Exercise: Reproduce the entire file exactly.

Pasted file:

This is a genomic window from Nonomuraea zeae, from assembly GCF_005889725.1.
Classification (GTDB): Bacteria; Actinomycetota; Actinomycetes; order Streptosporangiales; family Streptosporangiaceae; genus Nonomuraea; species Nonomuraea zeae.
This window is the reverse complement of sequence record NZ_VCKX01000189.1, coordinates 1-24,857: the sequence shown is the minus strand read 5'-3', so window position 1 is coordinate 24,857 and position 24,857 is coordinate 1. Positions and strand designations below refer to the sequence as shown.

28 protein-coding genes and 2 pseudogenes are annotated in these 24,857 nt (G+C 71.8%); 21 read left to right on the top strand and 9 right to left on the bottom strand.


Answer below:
This is a genomic window from Nonomuraea zeae, from assembly GCF_005889725.1.
Classification (GTDB): Bacteria; Actinomycetota; Actinomycetes; order Streptosporangiales; family Streptosporangiaceae; genus Nonomuraea; species Nonomuraea zeae.
This window is the reverse complement of sequence record NZ_VCKX01000189.1, coordinates 1-24,857: the sequence shown is the minus strand read 5'-3', so window position 1 is coordinate 24,857 and position 24,857 is coordinate 1. Positions and strand designations below refer to the sequence as shown.

28 protein-coding genes and 2 pseudogenes are annotated in these 24,857 nt (G+C 71.8%); 21 read left to right on the top strand and 9 right to left on the bottom strand.